Valparaiso University’s Office of Multicultural Programs (OMP), which works to create a more inclusive environment on campus, will be introducing a five-part seminar series called Creating and Nurturing Inclusivity (CANI). CANI was created by Janelle White, director of multicultural programs, Stacey Miller, associate provost for inclusion and retention and Byron Martin, executive director of intercultural and international engagement.
This was done in conjunction with The Civic Reflection Initiative, a network of students from the Institute for Leadership and Service that encourages students, faculty, and alumni to focus on how to practice reflection of ourselves and our society using discussion. The series will be working to answer the question, “How can I work to create and nurture an effective culture of inclusion on the Valpo Campus?”
Students in attendance are encouraged to think about how to gather more diverse relationships and communities while attending Valparaiso University, and to intentionally diversify their communities and relationships in order to market themselves more globally and to give themselves the ability to connect with a larger variety of people and cultures.
In an email advocating for their sessions, the OMP wrote that “As we continue to work as a community to respond to the ambiguous times we face, it is more important now than ever that we strengthen our resolve as a community dedicated to equity and justice. This series will give our community a shared language around inclusivity as we traverse times that lend itself to being individualistic instead of collective.”
CANI begins with a two-hour prerequisite session, after which you can choose to attend any of the four available additional sessions. These sessions are ongoing, having begun Aug. 24, and are currently scheduled to run through Oct. 30.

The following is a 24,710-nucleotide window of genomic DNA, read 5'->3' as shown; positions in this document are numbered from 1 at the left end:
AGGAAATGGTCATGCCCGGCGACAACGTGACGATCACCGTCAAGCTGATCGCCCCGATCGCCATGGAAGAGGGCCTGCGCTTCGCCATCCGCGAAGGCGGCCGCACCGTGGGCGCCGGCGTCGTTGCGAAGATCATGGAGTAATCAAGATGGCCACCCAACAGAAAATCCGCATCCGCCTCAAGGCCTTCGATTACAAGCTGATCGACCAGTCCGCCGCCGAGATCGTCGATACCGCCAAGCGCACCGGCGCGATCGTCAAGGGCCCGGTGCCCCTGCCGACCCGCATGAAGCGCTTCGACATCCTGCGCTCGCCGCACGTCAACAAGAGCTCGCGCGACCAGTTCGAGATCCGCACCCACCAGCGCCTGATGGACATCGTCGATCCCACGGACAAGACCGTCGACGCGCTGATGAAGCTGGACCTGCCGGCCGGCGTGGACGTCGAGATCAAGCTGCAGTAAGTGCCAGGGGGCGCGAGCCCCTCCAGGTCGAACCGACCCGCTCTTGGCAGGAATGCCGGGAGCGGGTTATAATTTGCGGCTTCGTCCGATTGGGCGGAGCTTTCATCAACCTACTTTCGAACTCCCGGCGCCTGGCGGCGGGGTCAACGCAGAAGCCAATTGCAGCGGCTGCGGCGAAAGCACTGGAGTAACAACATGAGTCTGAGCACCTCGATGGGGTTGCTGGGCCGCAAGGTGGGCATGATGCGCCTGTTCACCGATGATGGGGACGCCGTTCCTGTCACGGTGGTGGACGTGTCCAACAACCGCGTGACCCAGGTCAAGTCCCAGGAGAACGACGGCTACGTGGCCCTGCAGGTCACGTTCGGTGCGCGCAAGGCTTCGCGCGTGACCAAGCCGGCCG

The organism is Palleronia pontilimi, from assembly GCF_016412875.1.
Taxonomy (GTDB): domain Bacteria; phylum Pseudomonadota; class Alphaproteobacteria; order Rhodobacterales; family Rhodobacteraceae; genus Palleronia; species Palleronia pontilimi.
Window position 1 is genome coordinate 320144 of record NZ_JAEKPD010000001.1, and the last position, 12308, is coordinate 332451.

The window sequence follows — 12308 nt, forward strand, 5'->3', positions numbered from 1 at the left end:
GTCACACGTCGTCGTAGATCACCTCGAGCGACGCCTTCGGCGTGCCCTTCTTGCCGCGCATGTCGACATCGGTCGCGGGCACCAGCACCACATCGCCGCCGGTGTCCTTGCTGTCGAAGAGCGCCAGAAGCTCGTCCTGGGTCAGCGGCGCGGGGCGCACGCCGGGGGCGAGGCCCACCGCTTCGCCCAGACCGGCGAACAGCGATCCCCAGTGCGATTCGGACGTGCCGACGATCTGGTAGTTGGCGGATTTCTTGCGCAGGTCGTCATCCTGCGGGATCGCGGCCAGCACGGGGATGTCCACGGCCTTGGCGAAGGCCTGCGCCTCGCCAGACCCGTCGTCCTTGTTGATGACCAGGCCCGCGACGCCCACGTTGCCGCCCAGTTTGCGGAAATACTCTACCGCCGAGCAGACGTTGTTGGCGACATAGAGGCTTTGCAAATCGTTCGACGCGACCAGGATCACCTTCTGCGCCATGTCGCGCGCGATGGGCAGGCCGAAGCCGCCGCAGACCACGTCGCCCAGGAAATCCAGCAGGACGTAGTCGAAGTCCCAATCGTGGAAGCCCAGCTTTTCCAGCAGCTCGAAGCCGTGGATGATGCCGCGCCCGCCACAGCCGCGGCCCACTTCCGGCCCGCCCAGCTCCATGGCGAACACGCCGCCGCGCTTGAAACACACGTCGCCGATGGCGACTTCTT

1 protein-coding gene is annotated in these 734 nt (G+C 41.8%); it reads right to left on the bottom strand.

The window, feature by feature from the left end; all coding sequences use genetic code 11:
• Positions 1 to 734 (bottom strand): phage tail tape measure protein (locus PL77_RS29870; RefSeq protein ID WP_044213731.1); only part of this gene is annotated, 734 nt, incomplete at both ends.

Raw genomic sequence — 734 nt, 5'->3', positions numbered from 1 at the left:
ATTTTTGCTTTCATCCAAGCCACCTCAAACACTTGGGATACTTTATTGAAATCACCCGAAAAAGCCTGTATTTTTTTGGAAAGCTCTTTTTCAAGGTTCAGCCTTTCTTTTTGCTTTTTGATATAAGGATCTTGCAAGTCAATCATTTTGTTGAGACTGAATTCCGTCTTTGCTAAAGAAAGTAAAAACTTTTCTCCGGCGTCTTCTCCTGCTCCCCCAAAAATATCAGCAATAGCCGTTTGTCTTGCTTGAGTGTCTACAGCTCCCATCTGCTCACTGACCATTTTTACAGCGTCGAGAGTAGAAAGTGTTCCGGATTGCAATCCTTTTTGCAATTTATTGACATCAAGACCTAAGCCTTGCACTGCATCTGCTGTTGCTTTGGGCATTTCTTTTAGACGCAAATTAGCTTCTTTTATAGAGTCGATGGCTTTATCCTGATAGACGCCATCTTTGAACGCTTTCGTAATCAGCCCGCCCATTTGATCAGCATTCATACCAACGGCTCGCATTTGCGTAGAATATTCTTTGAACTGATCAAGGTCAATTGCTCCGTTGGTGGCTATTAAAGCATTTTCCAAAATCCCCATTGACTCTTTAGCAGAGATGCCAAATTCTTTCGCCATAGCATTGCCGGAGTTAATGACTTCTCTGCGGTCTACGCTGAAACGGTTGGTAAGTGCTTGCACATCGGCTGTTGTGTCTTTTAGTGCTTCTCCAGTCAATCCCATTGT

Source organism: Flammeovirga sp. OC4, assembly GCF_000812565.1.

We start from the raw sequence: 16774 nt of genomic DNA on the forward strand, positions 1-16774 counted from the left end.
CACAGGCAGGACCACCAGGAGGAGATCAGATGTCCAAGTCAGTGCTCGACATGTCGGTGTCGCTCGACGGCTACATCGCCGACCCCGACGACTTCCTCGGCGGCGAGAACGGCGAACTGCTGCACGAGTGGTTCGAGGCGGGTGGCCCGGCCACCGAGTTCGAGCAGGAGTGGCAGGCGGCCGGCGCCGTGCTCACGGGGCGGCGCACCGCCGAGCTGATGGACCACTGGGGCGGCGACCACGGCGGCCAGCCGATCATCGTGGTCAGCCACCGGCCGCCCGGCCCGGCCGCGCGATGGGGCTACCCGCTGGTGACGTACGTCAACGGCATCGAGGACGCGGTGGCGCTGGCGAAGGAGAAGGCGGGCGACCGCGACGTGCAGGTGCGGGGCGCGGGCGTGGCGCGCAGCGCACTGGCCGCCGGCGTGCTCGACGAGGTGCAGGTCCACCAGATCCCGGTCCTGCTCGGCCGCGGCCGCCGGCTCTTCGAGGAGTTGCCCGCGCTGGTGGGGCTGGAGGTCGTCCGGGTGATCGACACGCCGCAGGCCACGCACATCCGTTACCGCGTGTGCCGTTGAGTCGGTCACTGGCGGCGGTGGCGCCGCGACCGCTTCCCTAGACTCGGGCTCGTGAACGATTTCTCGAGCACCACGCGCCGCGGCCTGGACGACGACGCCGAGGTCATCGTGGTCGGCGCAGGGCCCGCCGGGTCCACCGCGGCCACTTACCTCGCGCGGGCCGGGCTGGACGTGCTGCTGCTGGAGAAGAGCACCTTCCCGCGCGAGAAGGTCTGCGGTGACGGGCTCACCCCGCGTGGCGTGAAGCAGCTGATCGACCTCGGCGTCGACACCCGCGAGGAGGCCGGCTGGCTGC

The first session will work to create a shared language around the terms connected to inclusivity and is the cornerstone of understanding the subsequent training. These sessions cover topics like “Privilege and my place in the world” and“Who am I? Who are You? Why does it matter?”
Those interested must book their seats online and will attend the sessions through Zoom.
“The idea is that we are creating a shared language around basic terms that are used every day, but also having a better understanding of how our own experiences, the lens in which we view the world, really impacts the relationships we do and do not make in our day-to-day lives,” White said. “So with the CANI training, our hope is that people who participate in this training will be able to have a clear understanding of the lens that they have and how... it potentially disrupts some of the biases that they may have, or how does it help them to support other people with marginalized identities around them in the different settings that they exist in."
White went on to list some examples of how she would like to see that accomplished, with faculty using more varied examples in their education materials, as well as using a wider variety of people in psychology and sociology research studies. For students however, she suggests a greater involvement in areas with diverse groups, by participating in events that they might be unfamiliar with, or that they might not typically otherwise attend.
Participants of the CANI series are encouraged to practice a mindful approach to the sessions through introspection and to be prepared to learn how our perspectives can impact the relationships we make, or more importantly, relationships we do not make, how to identify and unlearn bias, as well as how to support the marginalized in our lives every day.
Moreover, the goal of the CANI series is for as many people as possible to think about what they can do to create a more inclusive environment.
“The biggest take away I could hope for is that everyone is understanding of how their experiences play into how they view the world around them, which then impact how they interact with people who are different from them,” said White. “So hopefully by having that understanding they’ll be able to be intentional with creating circumstances and creating relationships or professional development opportunities or research opportunities etcetera [and] to be able to engage with people in a more inclusive … accepting manner of everyone’s identity and what they bring to the table.”